When it comes to building factories, we have not enough Theological Seminaries to educate the men who are already applying. If you are a person whom God hath blessed more than other people, and are looking for a worth-while place to give some money, you cannot do better than to consider our Theological Seminaries, which are working to capacity and still cannot supply our need. This need is basic,—and will not build a single mission church in Georgia for many years to come, but ultimately it will build many here and elsewhere, and it is for the ULTIMATE that we are really building.

At present we have two men coming from the seminaries, the Rev. Harcourt Waller for Bainbridge and the Rev. Robert Peeples for Cordele. We need men for St. Michael’s, Savannah, an assistant for St. John’s, Savannah, a missionary at Port Wentworth, the most rapidly growing suburb of Savannah, and Hawkinsville and Cochran; at Moultrie and Quitman to take the place of the Rev. Saxton Wolfe, who to our deep regret is soon leaving for the diocese of South Florida, and I fear soon we will need one at one other place, where our minister is being called and may I say tempted, to a larger, a MUCH larger field than he has at present.

Maybe I have made a mistake in the last fourteen years. I have tried to gather together the finest young clergymen I could find, and in this, I think I have succeeded, but the trouble is, that when you get a lot of fine young clergymen, other bishops and parishes are always trying to steal them, and most dioceses are richer in money, and maybe I might add opportunity than we are. They then come to Georgia and offer them wider fields and greater opportunity—and last of all—better salaries than we can pay: so what can we do?

So, we have two men coming in, and need six more. So we shall have to do what they are doing; go out and steal from others, who are poorer than we, and so on ad infinitum! And at the end there is a deficit somewhere, and God’s people are going unshepherded.

I think we make the way into the Episcopal ministry too hard. I am continually having applications from men in the ministry of other churches who want to come to us. But the path is narrow and the gate is straight, and the canon law of the church interferes. At some General Convention of the Church we might make a start at remedying this. It would help us if we could. We are a Protestant Church with a lot of Catholic attitudes. Some day we ought to make up our minds one way or the other.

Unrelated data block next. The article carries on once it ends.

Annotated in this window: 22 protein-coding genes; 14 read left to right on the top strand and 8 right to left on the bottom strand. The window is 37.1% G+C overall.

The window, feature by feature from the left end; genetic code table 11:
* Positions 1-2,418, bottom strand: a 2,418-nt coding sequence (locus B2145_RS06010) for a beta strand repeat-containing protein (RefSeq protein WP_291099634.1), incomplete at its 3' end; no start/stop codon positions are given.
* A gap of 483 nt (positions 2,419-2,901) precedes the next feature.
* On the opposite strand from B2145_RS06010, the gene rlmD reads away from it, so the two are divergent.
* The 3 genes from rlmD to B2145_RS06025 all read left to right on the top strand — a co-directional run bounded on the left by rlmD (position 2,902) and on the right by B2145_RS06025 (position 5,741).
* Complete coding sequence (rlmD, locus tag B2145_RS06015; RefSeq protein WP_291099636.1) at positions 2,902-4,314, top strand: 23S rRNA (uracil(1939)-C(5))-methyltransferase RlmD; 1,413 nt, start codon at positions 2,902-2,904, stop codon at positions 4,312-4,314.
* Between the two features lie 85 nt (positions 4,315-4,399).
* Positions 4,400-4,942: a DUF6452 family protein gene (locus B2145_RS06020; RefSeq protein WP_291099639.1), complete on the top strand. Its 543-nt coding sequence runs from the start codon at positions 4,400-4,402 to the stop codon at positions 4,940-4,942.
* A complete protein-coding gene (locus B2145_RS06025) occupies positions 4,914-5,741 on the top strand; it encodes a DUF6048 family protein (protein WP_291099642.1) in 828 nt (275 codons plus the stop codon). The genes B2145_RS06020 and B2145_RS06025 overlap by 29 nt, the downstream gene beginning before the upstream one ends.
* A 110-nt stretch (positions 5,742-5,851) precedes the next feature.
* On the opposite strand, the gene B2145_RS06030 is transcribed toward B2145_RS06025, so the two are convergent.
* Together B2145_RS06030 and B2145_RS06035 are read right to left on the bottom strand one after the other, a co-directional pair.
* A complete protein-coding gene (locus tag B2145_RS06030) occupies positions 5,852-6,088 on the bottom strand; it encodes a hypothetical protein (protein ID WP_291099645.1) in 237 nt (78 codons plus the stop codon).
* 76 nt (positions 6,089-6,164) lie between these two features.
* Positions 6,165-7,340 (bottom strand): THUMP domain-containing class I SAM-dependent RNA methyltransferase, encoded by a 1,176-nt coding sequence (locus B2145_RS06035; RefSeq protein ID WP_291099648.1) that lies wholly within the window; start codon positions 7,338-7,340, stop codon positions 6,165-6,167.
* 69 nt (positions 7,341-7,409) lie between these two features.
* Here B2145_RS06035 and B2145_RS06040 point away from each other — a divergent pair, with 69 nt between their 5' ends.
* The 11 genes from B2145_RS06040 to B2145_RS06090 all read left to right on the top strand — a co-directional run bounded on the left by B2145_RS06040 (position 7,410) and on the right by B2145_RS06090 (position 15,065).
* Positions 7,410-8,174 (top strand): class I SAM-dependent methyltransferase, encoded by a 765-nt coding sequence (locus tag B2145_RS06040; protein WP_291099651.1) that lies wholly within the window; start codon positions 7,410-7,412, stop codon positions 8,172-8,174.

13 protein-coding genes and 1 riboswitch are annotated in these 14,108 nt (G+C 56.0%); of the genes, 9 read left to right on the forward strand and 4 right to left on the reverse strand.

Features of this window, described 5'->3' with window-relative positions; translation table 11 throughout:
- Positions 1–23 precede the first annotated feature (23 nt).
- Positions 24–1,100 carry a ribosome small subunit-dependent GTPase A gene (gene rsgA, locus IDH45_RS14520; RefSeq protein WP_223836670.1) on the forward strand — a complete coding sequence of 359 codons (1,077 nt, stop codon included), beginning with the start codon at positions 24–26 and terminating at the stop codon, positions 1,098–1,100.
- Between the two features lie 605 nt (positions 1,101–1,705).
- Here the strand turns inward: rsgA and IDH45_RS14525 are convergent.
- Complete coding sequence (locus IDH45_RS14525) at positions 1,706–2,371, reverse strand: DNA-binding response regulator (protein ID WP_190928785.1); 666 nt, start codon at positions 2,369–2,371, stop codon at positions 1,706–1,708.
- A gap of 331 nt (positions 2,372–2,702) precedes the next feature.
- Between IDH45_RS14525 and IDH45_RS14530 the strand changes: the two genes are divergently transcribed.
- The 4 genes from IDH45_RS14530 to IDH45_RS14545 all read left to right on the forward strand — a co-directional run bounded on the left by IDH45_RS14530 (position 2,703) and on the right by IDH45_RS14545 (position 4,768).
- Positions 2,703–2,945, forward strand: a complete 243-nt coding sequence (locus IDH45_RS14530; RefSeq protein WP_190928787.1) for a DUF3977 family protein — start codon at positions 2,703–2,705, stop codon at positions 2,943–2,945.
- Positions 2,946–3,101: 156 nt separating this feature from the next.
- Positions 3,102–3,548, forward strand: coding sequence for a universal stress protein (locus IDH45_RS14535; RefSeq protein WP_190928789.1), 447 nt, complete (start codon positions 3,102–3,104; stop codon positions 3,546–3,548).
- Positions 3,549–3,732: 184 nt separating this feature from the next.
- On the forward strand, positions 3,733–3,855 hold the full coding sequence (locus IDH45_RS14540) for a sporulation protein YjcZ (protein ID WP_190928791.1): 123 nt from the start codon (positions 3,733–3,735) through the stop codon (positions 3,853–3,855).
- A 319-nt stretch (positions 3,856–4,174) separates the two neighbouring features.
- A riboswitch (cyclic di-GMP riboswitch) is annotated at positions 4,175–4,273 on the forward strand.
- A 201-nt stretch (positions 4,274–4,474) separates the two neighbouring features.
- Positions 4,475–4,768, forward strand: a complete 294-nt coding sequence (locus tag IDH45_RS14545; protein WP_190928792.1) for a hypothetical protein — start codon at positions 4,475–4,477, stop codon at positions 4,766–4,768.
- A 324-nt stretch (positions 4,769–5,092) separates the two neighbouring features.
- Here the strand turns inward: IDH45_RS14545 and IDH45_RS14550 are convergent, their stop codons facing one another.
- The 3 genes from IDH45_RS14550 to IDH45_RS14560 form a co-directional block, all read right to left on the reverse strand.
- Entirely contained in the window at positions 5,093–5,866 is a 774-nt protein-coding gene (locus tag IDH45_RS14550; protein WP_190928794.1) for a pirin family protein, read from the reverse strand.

A movement, somewhat new to us, which is developing in the Church is that of parish day schools. For some strange reason we have always associated “Parochial Schools” with the Roman Catholic Church, but whatever else we may think of this Church, they have always been practical realists. When they met the Public School of the United States which was, and overwhelmingly is a Protestant Country, they realized that if they were to indoctrinate their children into the life and thought of their church, they must begin with them when they were young. One of their famous teachers said, “Give me a child until he is seven, and you may have him for the rest of his life.” All that this means is that the impressions of Childhood are enduring. So in Protestant countries they began to segregate their children into schools of their own, and in the United States which is the greatest and the richest of all countries, they have been particularly militant in regard to the whole school program. This was primarily intended to keep their own from the destroying influence of Protestant Public Schools, for in those days, the Public Schools were really Protestant, reflecting the norm of the country’s life. The Bible was read at morning chapel services, and in many places talks were made on the importance of simple Christian life.

But things have changed. Such a program has been changed by political pressure from two groups. The atheists and the Roman Catholics have fought it in many communities and states, the Atheists because it was religious, and the Roman Catholics because it was Protestant, with the result that today, our Public Schools are, to all practical purposes, without any religion. This fight has been carried to the Supreme Court of the United States, and they have decided that the Public Schools shall teach no religion at all. . . . So that from now on, our Public Schools are purely Pagan. The Roman children in their Parochial Schools are taught religion for six days in the week. Ours get about thirty minutes each Sunday Morning, IF they come to Sunday School. This is the situation all over the United States, and people speak of the “Growth of the Roman Church” as if it were surprising.

We have got to teach our Protestant children Religion. but we cannot do it in thirty minutes a week, in competition with the Romanists who do it on Sunday and five other days in the weeks, six full days in all. This is particularly tragic when we have so much more to teach. We have that Religious Freedom from which Democracy has sprung, and without which it cannot live. If you do not believe this, look at those countries where the Roman Religion has prevailed. Spain is a typical example.